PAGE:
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Looking At The New Catcher Advantage

Division Series - Houston Astros v Minnesota Twins - Game Three Photo by Stephen Maturen/Getty Images

It is no secret that the Astros didn’t receive much value from its starting catcher, at least in terms of what is classified as quantifiable production. Only one catcher — Eric Haase — with at least 200 plate appearances in 2023 cost their team more wins than Martín Maldonado’s -1.2 fWAR. Seven out of 45 catchers posted a lower wRC+ than Maldonado. There was also the -17 catcher framing runs, which was the worst in baseball. While Maldonado was still fine with blocking, pop time, and throwing arm, the negatives in other aspects were too large of an issue to outright ignore.

But catcher production is more difficult to accurately measure than any other position in baseball, namely due to what we can’t quantify. Maldonado’s game preparation, for example, was reportedly a valuable aspect of the veteran catcher’s overall value. His ability to handle a pitching staff. The subtle clues and hints that an opposing hitter may provide that he would notice. This part of his profile was why the Astros, namely Dusty Baker, chose to stick with Maldonado rather than rookie Yainer Díaz in most scenarios this past season, for better or worse.

With money seemingly an issue this offseason, Dana Brown was forced to prioritize which positions he would like to bolster. I mean, middle relief is a clear target with Héctor Neris, Phil Maton, and Ryne Stanek all reaching free agency. You could argue for another corner outfielder, but the organization appears content with giving Jake Meyers one more — cost controlled — chance in center field with Chas McCormick sliding over into left. Another starting pitcher would be ideal, however, likely far down the list. But squint your eyes hard enough and you can see a road where the Astros develop another couple of relievers internally and possibly obtain enough value from Meyers to offset the need for another outfielder.

In turn, Brown could devote more financial resources to the one position that the organization lacked: A true backup catcher. There is possibly an alternative universe where the Astros chose to re-sign Maldonado, with the understanding that Díaz is the primary catcher. That kind of arrangement always felt like a stretch in this reality, and it could’ve become an awkward situation quickly if certain pitchers on staff began to request Maldonado to catch them. It was the best decision then for Brown to end Maldonado’s second tenure with Houston and focus elsewhere. Enter Victor Caratini as the new backup.

With Caratini joining Díaz, the Astros have arguably one of the top-ten catcher situations in baseball, at least in terms of what is quantifiable. Per FanGraphs Depth Chart Projections, only eight clubs are projected to post a higher fWAR than Houston. In any case, there ought to be a demonstratable improvement offensively simply playing Díaz more as the primary catcher. Caratini certainly isn’t an asset offensively, at least to the same degree as his new teammate, but even his bat is an improvement over Maldonado’s. Both also grade out better defensively than Maldonado in certain aspects, especially in terms of pitch framing. This development is also why the Astros feel comfortable with Meyers in center field — provided that hits enough to warrant a starting job — as the catcher position isn’t the same in terms of weakness in a lineup.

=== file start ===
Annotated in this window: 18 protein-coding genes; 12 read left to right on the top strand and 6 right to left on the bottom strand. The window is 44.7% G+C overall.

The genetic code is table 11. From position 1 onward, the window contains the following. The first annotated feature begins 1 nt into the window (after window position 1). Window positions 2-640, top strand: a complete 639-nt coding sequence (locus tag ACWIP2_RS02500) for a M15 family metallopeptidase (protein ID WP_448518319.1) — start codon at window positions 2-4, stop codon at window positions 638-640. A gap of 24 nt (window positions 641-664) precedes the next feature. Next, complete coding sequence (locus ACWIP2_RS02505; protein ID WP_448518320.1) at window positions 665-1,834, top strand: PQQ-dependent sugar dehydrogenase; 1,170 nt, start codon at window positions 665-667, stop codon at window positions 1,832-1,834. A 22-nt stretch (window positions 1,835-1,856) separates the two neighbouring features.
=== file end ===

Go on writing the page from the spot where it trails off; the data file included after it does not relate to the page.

With that said, this new advantage also depends on how well Díaz and Caratini handle the pitching staff. As I mentioned earlier, Maldonado was known for his ability to guide the staff relatively well, especially some of the younger pitchers. While this reputation didn’t always match the results, one can’t deny his impact on the staff. This is where Caratini’s signing could prove essential to the club’s success as he faced a similar situation in Milwaukee with William Contreras as he does now with Díaz in Houston. I am also curious to see how much emphasis the Astros place on Díaz and Caratini to help mitigate the opposing running game, which was an ongoing issue last season. Of course, if a club has multiple pitchers with slower deliveries, a catcher can only do so much. There is also the matter of game preparations and the sort from which Maldonado received much of his praise. Only time will tell how those aspects of the game unfold, especially for Díaz with a probable bump in playing time incoming.

But for the first time in a while, the catcher position doesn’t look like a liability in Houston. That’s a large improvement, in theory, without devoting breaking the bank for a capable backup in Caratini. A win for the Astros in an offseason with limited spending power.